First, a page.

Program Dates: May 23, 2011 - August 17, 2011 Michael Swanberg - Project Leader 201 East Second Street P.O. Box 905 Joseph, OR 97846 Email: firstname.lastname@example.org Phone: 208.608.6322
Download our Final Report Here!
August 1 - August 9, 2011
For our fifth and final hitch, my crew members and I worked on three different trails in the Eagle Cap Wilderness section of the Wallowa-Whitman National Forest: Hurricane Creek Trail, Buck Creek Trail, and The Chief Joseph Mountain Trail. Each trail offered unique challenges that proved to be immense physical, mental, and emotional tests for the team. But in the end, with cooperation and a dedicated group effort, we were able to exceed our initial expectations and clear a substantial portion of trail.
The first part of our hitch began at Hurricane Creek Trail, one of the National Forest’s more popular trails. We started out by hiking nearly seven miles alongside Hurricane Creek until we decided to set up camp near the base of Matterhorn, the highest point in the Wallowa Mountains. The next day was spent hiking the final few miles of the trail where it eventually leads into the Lakes Basin. At this point we turned around and cleared the section of trail between the Lakes Basin and our campsite of fallen trees and debris. For our final day on Hurricane Creek Trail we hiked back to the trailhead, clearing any fallen trees obstructing the trail. And in a moment of retribution, the final tree cleared that day was the same one an SCA employee had injured himself on during a previous hitch.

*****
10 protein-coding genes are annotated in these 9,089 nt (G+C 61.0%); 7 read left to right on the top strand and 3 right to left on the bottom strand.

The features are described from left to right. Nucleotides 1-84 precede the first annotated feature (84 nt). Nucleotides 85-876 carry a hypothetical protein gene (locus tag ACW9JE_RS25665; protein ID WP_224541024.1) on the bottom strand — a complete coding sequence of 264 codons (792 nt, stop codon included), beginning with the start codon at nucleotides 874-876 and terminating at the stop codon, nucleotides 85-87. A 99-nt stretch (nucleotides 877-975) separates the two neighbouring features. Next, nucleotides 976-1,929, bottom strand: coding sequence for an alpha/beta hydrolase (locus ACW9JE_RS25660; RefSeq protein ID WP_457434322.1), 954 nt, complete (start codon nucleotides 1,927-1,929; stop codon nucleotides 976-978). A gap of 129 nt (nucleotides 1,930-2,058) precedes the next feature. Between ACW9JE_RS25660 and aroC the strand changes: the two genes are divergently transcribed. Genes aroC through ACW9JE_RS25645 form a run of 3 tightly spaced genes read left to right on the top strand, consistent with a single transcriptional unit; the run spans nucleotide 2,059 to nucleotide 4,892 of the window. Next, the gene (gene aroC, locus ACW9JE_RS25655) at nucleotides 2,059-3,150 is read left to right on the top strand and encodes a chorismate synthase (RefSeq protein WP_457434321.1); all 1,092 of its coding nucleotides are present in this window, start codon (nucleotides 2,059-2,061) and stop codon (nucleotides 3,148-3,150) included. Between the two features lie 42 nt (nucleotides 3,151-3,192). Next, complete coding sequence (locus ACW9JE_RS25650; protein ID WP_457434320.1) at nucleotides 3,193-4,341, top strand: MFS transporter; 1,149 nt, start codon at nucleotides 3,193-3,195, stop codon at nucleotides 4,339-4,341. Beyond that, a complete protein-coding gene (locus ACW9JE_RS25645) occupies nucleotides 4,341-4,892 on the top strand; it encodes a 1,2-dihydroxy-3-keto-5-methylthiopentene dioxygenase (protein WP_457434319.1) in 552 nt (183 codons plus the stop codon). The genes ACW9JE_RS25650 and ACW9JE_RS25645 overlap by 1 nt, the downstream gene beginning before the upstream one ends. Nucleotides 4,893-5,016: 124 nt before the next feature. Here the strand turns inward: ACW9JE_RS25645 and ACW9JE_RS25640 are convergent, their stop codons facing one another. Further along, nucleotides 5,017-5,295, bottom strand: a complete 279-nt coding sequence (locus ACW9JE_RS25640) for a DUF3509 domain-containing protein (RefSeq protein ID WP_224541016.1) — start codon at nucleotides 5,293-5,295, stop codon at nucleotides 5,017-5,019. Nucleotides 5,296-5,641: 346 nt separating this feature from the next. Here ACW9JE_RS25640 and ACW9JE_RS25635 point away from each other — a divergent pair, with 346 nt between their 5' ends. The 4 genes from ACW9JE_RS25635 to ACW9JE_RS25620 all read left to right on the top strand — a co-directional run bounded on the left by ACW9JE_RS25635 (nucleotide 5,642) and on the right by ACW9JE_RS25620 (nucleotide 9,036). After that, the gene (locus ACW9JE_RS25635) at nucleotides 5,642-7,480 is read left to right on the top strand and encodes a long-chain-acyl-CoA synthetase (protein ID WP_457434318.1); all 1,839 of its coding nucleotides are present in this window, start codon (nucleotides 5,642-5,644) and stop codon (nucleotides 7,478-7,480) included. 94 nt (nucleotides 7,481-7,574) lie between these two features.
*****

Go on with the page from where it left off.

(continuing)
For the second portion of our hitch we found ourselves at Buck Creek, located near the southwest corner of the Eagle Cap Wilderness. Reports had come in that a swath of the Buck Creek Trail had been covered by an avalanche, making the trail practically impassable. Initially, we figured it would take the rest of the hitch to cut through the roughly three-hundred yards of trail covered by snow, limbs, trees, branches, and debris. In actuality, we were able to hike three miles in, set-up camp, clear the trail of over a hundred trees and an innumerable amount of branches and other debris, and hike three miles out in the span of two days.